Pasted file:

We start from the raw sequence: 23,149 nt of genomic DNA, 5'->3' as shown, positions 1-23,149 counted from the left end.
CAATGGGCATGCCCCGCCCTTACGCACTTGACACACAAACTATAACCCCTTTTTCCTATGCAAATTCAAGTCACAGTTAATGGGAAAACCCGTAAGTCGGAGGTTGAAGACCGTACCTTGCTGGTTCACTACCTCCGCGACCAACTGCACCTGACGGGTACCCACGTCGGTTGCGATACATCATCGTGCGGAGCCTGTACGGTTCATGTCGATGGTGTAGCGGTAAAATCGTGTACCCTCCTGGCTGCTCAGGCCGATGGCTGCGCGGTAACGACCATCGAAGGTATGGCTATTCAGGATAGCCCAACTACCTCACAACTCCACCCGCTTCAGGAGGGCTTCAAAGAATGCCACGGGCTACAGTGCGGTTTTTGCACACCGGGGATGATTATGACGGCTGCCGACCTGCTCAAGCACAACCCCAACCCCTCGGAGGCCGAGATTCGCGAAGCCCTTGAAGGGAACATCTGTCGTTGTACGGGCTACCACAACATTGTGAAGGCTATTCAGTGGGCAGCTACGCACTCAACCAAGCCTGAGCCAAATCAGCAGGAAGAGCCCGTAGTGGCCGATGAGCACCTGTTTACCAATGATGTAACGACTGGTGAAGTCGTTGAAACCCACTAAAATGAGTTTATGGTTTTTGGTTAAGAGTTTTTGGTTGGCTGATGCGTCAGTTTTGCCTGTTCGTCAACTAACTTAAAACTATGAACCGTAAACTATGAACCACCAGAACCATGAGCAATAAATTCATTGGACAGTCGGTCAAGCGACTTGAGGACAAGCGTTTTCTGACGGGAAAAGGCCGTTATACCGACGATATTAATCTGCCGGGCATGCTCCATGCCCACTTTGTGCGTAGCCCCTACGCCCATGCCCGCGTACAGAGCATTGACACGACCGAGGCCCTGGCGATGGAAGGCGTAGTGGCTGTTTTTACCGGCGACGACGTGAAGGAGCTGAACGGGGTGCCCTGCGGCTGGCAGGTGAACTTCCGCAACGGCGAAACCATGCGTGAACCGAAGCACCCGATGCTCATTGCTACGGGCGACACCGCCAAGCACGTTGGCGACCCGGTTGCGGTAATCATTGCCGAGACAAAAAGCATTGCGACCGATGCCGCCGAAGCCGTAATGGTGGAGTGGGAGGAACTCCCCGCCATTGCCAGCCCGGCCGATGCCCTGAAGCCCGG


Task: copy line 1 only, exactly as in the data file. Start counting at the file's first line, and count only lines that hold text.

We start from the raw sequence: 23,149 nt of genomic DNA, 5'->3' as shown, positions 1-23,149 counted from the left end.